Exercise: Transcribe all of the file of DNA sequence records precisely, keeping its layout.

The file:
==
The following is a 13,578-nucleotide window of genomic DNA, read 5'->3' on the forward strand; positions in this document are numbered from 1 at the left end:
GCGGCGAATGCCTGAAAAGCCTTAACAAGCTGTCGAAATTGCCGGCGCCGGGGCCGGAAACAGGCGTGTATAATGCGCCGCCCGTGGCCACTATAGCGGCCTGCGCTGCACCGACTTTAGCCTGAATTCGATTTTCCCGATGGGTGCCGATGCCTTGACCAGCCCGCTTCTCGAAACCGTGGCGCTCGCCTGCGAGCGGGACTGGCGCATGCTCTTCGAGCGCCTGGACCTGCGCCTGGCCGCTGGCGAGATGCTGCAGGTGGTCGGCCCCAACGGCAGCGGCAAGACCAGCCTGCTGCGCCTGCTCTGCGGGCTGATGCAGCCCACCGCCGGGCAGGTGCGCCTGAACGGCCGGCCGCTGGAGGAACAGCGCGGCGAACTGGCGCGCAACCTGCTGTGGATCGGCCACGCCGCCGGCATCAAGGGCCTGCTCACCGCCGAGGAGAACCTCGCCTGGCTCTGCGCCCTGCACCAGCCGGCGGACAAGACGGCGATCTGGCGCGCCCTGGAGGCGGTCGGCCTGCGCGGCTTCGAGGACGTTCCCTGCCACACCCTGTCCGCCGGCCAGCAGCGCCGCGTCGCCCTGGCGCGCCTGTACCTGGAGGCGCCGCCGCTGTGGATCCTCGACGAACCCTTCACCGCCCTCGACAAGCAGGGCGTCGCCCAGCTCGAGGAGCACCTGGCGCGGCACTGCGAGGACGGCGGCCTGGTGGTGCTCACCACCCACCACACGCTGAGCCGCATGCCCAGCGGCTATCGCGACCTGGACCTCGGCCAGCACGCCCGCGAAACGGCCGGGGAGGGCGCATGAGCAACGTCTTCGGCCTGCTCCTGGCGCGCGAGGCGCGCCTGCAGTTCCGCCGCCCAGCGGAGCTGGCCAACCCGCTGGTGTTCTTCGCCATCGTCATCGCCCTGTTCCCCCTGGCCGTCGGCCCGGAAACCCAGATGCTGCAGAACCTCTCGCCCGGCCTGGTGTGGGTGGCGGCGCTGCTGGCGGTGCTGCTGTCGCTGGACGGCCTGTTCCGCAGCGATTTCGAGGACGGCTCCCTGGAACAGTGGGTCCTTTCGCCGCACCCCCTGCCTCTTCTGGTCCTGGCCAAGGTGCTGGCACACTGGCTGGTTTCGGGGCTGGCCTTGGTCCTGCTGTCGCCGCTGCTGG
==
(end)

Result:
The following is a 13,578-nucleotide window of genomic DNA, read 5'->3' on the forward strand; positions in this document are numbered from 1 at the left end:
GCGGCGAATGCCTGAAAAGCCTTAACAAGCTGTCGAAATTGCCGGCGCCGGGGCCGGAAACAGGCGTGTATAATGCGCCGCCCGTGGCCACTATAGCGGCCTGCGCTGCACCGACTTTAGCCTGAATTCGATTTTCCCGATGGGTGCCGATGCCTTGACCAGCCCGCTTCTCGAAACCGTGGCGCTCGCCTGCGAGCGGGACTGGCGCATGCTCTTCGAGCGCCTGGACCTGCGCCTGGCCGCTGGCGAGATGCTGCAGGTGGTCGGCCCCAACGGCAGCGGCAAGACCAGCCTGCTGCGCCTGCTCTGCGGGCTGATGCAGCCCACCGCCGGGCAGGTGCGCCTGAACGGCCGGCCGCTGGAGGAACAGCGCGGCGAACTGGCGCGCAACCTGCTGTGGATCGGCCACGCCGCCGGCATCAAGGGCCTGCTCACCGCCGAGGAGAACCTCGCCTGGCTCTGCGCCCTGCACCAGCCGGCGGACAAGACGGCGATCTGGCGCGCCCTGGAGGCGGTCGGCCTGCGCGGCTTCGAGGACGTTCCCTGCCACACCCTGTCCGCCGGCCAGCAGCGCCGCGTCGCCCTGGCGCGCCTGTACCTGGAGGCGCCGCCGCTGTGGATCCTCGACGAACCCTTCACCGCCCTCGACAAGCAGGGCGTCGCCCAGCTCGAGGAGCACCTGGCGCGGCACTGCGAGGACGGCGGCCTGGTGGTGCTCACCACCCACCACACGCTGAGCCGCATGCCCAGCGGCTATCGCGACCTGGACCTCGGCCAGCACGCCCGCGAAACGGCCGGGGAGGGCGCATGAGCAACGTCTTCGGCCTGCTCCTGGCGCGCGAGGCGCGCCTGCAGTTCCGCCGCCCAGCGGAGCTGGCCAACCCGCTGGTGTTCTTCGCCATCGTCATCGCCCTGTTCCCCCTGGCCGTCGGCCCGGAAACCCAGATGCTGCAGAACCTCTCGCCCGGCCTGGTGTGGGTGGCGGCGCTGCTGGCGGTGCTGCTGTCGCTGGACGGCCTGTTCCGCAGCGATTTCGAGGACGGCTCCCTGGAACAGTGGGTCCTTTCGCCGCACCCCCTGCCTCTTCTGGTCCTGGCCAAGGTGCTGGCACACTGGCTGGTTTCGGGGCTGGCCTTGGTCCTGCTGTCGCCGCTGCTGG